Sunday October 14, 2012
- Rolling Stone's Matt Taibbi has a kick-ass piece on the VEEP debates, “Joe Biden was Right to Laugh.” Money quote:
Mitt Romney is running for president – for president! – promising an across-the-board 20 percent tax cut without offering any details about how that's going to be paid for. Forget being battered by the press, he and his little sidekick Ryan should both be tossed off the playing field for even trying something like that. This race for the White House, this isn't some frat prank. This is serious. This is for grownups, for God's sake. If you're going to offer an across-the-board 20 percent tax cut without explaining how it's getting paid for, hell, why stop there? Why not just offer everyone over 18 a 1965 Mustang?
- Taibbi also zeroes in on one of Paul Ryan's worst debate lies, one which caused me to yell at my TV screen from about two inches away: the notion that Pres. Obama isn't bipartisan and that he, and Mitt Romney, are. The GOP does this all the time. It accuses its enemies of its own crimes. Salon.com's take here.
- Why can't movie audiences be bothered with a fun, smart film like Ben Affleck's “Argo”? Because, Jeff Wells, says, “young American audiences are, for the most part, obstinate, under-educated, slow-to-catch-on infants who want their pacifier.” Ha! I love it when Wells goes off like this. And couldn't agree more.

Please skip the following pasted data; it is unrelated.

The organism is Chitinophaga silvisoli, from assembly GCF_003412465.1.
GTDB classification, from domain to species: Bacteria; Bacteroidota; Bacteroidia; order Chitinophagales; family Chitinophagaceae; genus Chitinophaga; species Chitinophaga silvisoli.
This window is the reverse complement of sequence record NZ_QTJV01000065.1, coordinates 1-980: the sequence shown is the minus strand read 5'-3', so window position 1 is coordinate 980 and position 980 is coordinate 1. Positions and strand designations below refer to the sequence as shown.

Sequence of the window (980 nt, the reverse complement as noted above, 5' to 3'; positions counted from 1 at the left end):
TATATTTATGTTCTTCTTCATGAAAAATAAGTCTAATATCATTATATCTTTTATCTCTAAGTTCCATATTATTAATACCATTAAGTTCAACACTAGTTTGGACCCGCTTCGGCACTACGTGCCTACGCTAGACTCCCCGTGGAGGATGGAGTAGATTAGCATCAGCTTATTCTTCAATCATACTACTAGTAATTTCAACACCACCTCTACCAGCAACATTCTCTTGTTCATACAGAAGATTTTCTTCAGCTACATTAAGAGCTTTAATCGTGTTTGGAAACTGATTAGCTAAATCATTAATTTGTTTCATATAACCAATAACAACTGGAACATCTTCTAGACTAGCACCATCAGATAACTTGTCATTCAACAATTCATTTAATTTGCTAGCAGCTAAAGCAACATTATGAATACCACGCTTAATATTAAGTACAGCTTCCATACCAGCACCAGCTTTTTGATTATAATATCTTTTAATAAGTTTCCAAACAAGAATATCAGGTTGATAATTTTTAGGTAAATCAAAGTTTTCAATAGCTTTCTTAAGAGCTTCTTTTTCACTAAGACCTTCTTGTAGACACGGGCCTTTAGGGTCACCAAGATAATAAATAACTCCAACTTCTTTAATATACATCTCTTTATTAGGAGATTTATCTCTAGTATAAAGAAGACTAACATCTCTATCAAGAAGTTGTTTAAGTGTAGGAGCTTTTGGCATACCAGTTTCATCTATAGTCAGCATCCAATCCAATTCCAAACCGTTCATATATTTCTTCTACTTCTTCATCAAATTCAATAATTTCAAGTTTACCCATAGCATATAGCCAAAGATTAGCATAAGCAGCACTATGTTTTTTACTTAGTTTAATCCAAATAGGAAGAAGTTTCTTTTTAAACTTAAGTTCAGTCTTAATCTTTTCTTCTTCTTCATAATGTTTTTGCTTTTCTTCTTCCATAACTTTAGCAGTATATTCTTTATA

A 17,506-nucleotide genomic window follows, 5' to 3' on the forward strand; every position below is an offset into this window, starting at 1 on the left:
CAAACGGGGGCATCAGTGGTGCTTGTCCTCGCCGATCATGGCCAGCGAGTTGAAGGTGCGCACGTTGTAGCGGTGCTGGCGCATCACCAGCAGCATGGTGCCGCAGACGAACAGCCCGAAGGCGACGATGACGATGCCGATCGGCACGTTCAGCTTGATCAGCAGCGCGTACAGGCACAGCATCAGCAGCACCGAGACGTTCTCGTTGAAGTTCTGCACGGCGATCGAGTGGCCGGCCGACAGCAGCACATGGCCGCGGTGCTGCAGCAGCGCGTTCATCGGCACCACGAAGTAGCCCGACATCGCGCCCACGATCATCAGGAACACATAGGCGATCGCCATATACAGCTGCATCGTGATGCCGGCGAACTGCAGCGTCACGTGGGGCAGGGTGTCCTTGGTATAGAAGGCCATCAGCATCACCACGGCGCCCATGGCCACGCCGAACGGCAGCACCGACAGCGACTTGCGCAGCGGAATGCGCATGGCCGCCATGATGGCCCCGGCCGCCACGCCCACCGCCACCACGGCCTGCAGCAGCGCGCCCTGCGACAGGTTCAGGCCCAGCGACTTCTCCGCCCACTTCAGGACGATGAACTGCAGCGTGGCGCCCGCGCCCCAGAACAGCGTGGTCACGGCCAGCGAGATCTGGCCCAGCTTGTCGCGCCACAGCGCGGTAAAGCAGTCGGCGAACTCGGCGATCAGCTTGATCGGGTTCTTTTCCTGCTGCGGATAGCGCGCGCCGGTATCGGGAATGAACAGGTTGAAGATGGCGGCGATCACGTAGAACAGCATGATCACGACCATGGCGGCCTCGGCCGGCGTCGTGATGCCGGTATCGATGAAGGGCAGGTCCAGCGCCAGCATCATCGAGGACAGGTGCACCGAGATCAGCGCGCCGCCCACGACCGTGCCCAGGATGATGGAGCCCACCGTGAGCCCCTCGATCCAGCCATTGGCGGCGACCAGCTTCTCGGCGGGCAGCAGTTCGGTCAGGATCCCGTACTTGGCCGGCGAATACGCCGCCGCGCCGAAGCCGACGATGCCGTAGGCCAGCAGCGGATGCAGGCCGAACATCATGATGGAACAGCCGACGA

- After A-Rod's benching in the ALDS, ESPN.com's David Schoenfield asks “Is Alex Rodriguez a playoff choker?” and comes to the conclusion: No. He even compares his postseason numbers favorably to Derek Jeter's postseason numbers. I'm surprised someone hasn't done that before. Oh, right, I did. Two years ago.
- Joe Posnanski has a smart piece on what the Yanks should do with A-Rod. Bench him? Nah. He may not be A-Rod anymore, says, Joe P., but he's at least Scott Brosius. So bat him down in the order.
- Before the Nats were knocked out the other day in brutal, one-strike-away fashion, Joe P. posted a masterfully nonchalant profile of the masterfully nonchalant Nats' manager Davey Johnson. Posnanski keeps doing this. There's no one better at it.
- My friend Tim, webmaster and comic-strip master, has had a good week on “Cloud Five” with Benny, his comic Yankees fan, and Benny's various complaints. My favorite of the bunch.
- Finally, I came of age with Soul Asylum, the Minneapolis band that couldn't (break through before Nirvana), so the news that Dan Murphy is leaving the band is slightly sad but old news before it happened. I'll let the boys take you out with “Sometime to Return” from 1988. Three years later, everyone would call this grunge: